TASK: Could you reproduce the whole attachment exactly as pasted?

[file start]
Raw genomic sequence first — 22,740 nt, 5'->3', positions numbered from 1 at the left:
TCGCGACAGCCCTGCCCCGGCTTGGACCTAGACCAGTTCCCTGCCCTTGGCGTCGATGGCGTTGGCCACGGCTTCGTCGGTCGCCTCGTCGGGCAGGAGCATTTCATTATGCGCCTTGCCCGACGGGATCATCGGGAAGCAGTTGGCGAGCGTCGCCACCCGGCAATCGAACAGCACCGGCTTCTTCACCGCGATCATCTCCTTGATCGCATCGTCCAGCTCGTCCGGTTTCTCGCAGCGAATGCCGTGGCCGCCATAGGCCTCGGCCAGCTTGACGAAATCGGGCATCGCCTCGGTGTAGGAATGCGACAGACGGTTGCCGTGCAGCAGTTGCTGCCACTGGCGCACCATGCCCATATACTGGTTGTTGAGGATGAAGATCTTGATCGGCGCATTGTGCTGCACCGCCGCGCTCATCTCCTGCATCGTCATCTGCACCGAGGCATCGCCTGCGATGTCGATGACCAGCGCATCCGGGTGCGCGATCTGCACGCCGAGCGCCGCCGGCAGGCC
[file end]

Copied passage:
Raw genomic sequence first — 22,740 nt, 5'->3', positions numbered from 1 at the left:
TCGCGACAGCCCTGCCCCGGCTTGGACCTAGACCAGTTCCCTGCCCTTGGCGTCGATGGCGTTGGCCACGGCTTCGTCGGTCGCCTCGTCGGGCAGGAGCATTTCATTATGCGCCTTGCCCGACGGGATCATCGGGAAGCAGTTGGCGAGCGTCGCCACCCGGCAATCGAACAGCACCGGCTTCTTCACCGCGATCATCTCCTTGATCGCATCGTCCAGCTCGTCCGGTTTCTCGCAGCGAATGCCGTGGCCGCCATAGGCCTCGGCCAGCTTGACGAAATCGGGCATCGCCTCGGTGTAGGAATGCGACAGACGGTTGCCGTGCAGCAGTTGCTGCCACTGGCGCACCATGCCCATATACTGGTTGTTGAGGATGAAGATCTTGATCGGCGCATTGTGCTGCACCGCCGCGCTCATCTCCTGCATCGTCATCTGCACCGAGGCATCGCCTGCGATGTCGATGACCAGCGCATCCGGGTGCGCGATCTGCACGCCGAGCGCCGCCGGCAGGCC